January 9, 2017: Cashman: Yankees Likely Done Adding To 2017 Roster
Yankees GM Brian Cashman suggested in an appearance on the YES Network that his organization is all but done with its offseason roster moves, as Jack Curry of YES reports (Twitter links). Though he’s still checking in on available free agents, Cashman says it’s 99.9 percent likely that there won’t be any significant new additions.
Does Chris Carter count as a “significant” new addition? As it turns out, the Yankees did make one more major league roster move by signing the first baseman in February. Carter led the National League with 41 homers in 2016 and was brought in to compete with Greg Bird and Tyler Austin. As we know now, Carter really struggled in ’17 and was let go midseason.
There’s been no talk of a new contract between the Yankees and Masahiro Tanaka, general manager Brian Cashman tells Mike Mazzeo of the New York Daily News. Tanaka is, of course, technically under contract with the Yankees for another four years, but he also has an opt-out clause in his contract following the 2017 season, which will allow him to re-enter the free agent market if he performs well.
Mazzeo adds that Cashman said he’s “not in active trade talks at all” regarding veteran Yankees like Brett Gardner, Chase Headley or any of his position players.
2016 was Tanaka’s best season in the majors (140 ERA+) and he finished 7th in American League Cy Young voting. He had just turned 28 and looked to be right in the heart of his prime. All of this made the opt out a legitimate concern. Alas, Tanaka took a step back in 2017, posting a 4.74 ERA (95 ERA+), and decided to not enter the free agent market.
Considering that Gardner and Headley garnered little interest in trade talks in the prior months, this was no surprise. By mid-January, there was little reason to move two of the team’s incumbent starters.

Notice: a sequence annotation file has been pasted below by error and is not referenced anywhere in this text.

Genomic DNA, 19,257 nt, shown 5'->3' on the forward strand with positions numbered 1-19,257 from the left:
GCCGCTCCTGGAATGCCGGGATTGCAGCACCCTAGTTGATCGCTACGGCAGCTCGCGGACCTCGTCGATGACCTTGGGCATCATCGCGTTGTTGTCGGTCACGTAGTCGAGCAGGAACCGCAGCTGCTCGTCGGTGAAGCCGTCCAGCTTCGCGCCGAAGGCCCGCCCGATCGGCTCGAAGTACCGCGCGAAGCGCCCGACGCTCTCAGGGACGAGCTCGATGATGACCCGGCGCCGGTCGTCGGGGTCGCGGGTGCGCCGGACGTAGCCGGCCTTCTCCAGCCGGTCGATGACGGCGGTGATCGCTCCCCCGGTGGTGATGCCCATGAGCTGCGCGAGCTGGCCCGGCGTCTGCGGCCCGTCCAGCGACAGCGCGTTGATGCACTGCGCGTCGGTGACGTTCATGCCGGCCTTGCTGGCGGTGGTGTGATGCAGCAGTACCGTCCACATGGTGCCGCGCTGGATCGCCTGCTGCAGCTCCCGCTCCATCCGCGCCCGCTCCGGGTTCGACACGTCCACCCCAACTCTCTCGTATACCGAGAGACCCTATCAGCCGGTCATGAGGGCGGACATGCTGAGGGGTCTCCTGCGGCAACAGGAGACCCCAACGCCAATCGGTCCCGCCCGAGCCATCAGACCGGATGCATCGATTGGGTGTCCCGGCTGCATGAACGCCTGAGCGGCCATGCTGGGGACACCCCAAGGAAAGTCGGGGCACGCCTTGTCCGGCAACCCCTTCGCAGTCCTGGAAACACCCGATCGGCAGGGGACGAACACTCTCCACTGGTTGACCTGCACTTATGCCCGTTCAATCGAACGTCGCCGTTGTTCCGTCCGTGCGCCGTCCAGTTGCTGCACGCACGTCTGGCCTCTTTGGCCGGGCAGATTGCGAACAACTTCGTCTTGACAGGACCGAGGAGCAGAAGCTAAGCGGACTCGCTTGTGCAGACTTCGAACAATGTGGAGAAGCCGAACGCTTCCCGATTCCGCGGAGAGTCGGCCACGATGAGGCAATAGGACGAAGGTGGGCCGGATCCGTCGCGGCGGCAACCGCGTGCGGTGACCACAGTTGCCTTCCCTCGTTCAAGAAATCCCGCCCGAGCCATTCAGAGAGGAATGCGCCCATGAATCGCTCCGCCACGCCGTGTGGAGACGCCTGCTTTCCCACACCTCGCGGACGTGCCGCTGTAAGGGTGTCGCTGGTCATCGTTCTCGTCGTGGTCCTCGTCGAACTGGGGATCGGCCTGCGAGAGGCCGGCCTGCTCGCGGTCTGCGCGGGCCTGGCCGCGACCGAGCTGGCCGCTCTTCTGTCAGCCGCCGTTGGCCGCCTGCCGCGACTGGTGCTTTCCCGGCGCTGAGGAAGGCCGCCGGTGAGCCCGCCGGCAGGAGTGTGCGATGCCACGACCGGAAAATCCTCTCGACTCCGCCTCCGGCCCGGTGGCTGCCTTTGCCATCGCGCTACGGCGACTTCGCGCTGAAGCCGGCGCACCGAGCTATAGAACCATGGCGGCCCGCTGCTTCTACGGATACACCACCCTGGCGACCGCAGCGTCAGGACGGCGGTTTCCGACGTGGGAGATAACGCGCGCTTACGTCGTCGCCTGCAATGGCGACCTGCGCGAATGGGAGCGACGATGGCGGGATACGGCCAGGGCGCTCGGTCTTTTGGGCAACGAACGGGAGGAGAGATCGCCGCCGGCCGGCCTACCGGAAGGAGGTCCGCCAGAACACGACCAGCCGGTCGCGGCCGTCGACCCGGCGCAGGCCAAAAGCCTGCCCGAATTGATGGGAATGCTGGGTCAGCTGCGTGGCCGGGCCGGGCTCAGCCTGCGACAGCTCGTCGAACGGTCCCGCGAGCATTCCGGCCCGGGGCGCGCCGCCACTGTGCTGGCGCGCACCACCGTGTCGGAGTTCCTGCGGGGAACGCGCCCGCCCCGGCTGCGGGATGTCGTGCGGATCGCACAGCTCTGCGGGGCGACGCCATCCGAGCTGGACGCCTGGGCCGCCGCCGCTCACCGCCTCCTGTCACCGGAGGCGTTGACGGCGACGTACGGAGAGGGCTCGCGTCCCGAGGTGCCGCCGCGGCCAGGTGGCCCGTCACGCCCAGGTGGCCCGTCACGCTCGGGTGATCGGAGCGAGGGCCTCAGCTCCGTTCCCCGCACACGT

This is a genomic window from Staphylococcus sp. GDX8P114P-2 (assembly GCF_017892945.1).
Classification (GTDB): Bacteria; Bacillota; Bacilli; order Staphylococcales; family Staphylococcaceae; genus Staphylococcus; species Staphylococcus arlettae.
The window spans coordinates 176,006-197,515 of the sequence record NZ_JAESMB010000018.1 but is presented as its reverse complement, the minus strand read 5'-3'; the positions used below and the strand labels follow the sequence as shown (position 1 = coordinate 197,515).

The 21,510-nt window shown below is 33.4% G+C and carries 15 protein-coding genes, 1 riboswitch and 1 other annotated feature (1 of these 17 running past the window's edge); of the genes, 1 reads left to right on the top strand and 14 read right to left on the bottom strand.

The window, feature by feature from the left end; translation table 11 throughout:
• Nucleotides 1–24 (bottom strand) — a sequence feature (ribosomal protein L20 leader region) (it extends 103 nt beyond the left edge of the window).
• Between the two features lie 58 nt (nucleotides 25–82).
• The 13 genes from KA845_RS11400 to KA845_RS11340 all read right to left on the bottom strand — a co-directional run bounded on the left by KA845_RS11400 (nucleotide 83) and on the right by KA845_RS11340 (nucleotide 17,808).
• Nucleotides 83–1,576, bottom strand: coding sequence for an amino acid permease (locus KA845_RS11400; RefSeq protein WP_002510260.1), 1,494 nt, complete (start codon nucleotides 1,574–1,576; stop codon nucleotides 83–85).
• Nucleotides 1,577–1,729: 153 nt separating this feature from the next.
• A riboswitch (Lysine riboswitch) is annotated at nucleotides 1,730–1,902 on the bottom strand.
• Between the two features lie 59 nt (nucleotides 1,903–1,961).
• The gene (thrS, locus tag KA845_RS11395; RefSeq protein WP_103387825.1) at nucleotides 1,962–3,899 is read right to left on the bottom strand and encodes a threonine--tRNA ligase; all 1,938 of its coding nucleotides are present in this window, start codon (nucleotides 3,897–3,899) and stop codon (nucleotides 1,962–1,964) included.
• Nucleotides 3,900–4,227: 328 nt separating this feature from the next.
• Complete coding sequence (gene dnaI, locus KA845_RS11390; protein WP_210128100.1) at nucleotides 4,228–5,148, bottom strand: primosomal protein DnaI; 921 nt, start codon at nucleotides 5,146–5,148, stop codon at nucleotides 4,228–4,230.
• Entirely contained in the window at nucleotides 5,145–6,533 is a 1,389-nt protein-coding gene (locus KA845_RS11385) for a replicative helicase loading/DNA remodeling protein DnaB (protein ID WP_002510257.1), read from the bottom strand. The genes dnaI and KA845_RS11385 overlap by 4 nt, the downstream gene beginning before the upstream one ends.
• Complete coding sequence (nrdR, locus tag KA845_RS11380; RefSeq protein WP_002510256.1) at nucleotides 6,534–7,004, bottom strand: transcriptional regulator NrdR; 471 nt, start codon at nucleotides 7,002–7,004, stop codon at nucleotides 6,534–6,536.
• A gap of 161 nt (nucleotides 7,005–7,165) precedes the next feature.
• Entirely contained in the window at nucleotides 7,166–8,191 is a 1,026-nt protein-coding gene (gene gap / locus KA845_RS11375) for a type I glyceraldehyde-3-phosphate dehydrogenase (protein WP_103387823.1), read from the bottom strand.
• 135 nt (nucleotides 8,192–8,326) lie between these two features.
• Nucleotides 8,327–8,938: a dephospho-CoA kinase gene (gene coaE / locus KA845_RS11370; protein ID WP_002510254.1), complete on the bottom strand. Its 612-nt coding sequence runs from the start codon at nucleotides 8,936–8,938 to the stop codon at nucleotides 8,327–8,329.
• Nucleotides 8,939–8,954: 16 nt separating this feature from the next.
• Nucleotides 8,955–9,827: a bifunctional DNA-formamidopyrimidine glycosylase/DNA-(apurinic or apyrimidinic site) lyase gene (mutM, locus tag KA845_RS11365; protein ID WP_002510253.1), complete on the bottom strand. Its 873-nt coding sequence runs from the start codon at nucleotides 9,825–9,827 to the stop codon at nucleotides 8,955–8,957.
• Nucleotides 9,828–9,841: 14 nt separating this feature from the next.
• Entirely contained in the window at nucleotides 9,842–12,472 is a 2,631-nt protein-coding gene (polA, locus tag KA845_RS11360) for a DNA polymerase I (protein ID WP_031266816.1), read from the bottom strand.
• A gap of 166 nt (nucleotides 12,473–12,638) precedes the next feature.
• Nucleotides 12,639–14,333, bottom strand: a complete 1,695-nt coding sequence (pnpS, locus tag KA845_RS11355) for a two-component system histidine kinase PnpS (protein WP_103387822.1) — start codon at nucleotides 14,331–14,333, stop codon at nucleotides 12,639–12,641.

January 15, 2017: Yankees To Attend Craig Breslow Showcase
Also from Gammons, he reports that the Mets, Yankees, Dodgers and Red Sox will be among the 12-20 teams watching Craig Breslow’s showcase on January 23. Breslow has adopted new pitch-tracking technology in order to reinvent his throwing habits, with input from training partner Rich Hill (who revived his career in spectacular fashion).
A “Craig Breslow Showcase” is definitely not a phrase I expected to read while combing through the archives. Nonetheless, Breslow fit the lefty specialist mold that the team had previously been connected to. He took a minor league deal from the Twins, made the Opening Day roster, but didn’t last there all season.
January 16, 2017: Yankees Agree To Minor League Deal With Ji-Man Choi
The Yankees have agreed to a minor league contract with free-agent first baseman/outfielder Ji-Man Choi, his agency in Korea told Jee-ho Yoo of the Yonhap News Agency (h/t: Dan Kurtz of MyKBO.net, on Twitter). Choi will be invited to Major League Spring Training and will compete for a roster spot. If he makes the big league club, he’ll earn a $700K base salary.